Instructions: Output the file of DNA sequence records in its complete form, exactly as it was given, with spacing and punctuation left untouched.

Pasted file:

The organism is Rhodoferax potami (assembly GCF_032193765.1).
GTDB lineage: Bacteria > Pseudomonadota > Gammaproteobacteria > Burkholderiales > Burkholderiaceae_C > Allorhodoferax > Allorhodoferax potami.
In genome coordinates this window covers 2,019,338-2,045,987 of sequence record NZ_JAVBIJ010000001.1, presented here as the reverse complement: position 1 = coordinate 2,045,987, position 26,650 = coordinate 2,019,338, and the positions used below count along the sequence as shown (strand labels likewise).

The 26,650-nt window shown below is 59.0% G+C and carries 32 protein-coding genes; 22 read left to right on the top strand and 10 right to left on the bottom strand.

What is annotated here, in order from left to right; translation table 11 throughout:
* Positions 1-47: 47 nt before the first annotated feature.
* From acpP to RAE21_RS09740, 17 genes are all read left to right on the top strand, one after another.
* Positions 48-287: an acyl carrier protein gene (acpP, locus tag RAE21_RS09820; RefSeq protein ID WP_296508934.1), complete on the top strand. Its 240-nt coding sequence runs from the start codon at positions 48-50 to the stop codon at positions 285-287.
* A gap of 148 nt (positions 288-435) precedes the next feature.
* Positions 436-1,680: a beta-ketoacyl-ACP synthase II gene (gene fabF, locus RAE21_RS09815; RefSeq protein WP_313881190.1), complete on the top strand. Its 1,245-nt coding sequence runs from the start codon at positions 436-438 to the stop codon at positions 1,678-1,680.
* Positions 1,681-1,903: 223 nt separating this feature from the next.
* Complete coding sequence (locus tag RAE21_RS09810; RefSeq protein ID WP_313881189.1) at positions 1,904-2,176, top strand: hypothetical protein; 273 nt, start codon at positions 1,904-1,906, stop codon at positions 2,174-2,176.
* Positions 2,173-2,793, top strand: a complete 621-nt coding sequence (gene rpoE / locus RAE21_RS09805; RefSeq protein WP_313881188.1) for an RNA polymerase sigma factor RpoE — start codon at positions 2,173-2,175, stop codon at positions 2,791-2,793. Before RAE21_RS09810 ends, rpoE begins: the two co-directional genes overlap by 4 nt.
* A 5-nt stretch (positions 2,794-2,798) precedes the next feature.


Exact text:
The organism is Rhodoferax potami (assembly GCF_032193765.1).
GTDB lineage: Bacteria > Pseudomonadota > Gammaproteobacteria > Burkholderiales > Burkholderiaceae_C > Allorhodoferax > Allorhodoferax potami.
In genome coordinates this window covers 2,019,338-2,045,987 of sequence record NZ_JAVBIJ010000001.1, presented here as the reverse complement: position 1 = coordinate 2,045,987, position 26,650 = coordinate 2,019,338, and the positions used below count along the sequence as shown (strand labels likewise).

The 26,650-nt window shown below is 59.0% G+C and carries 32 protein-coding genes; 22 read left to right on the top strand and 10 right to left on the bottom strand.

What is annotated here, in order from left to right; translation table 11 throughout:
* Positions 1-47: 47 nt before the first annotated feature.
* From acpP to RAE21_RS09740, 17 genes are all read left to right on the top strand, one after another.
* Positions 48-287: an acyl carrier protein gene (acpP, locus tag RAE21_RS09820; RefSeq protein ID WP_296508934.1), complete on the top strand. Its 240-nt coding sequence runs from the start codon at positions 48-50 to the stop codon at positions 285-287.
* A gap of 148 nt (positions 288-435) precedes the next feature.
* Positions 436-1,680: a beta-ketoacyl-ACP synthase II gene (gene fabF, locus RAE21_RS09815; RefSeq protein WP_313881190.1), complete on the top strand. Its 1,245-nt coding sequence runs from the start codon at positions 436-438 to the stop codon at positions 1,678-1,680.
* Positions 1,681-1,903: 223 nt separating this feature from the next.
* Complete coding sequence (locus tag RAE21_RS09810; RefSeq protein ID WP_313881189.1) at positions 1,904-2,176, top strand: hypothetical protein; 273 nt, start codon at positions 1,904-1,906, stop codon at positions 2,174-2,176.
* Positions 2,173-2,793, top strand: a complete 621-nt coding sequence (gene rpoE / locus RAE21_RS09805; RefSeq protein WP_313881188.1) for an RNA polymerase sigma factor RpoE — start codon at positions 2,173-2,175, stop codon at positions 2,791-2,793. Before RAE21_RS09810 ends, rpoE begins: the two co-directional genes overlap by 4 nt.
* A 5-nt stretch (positions 2,794-2,798) precedes the next feature.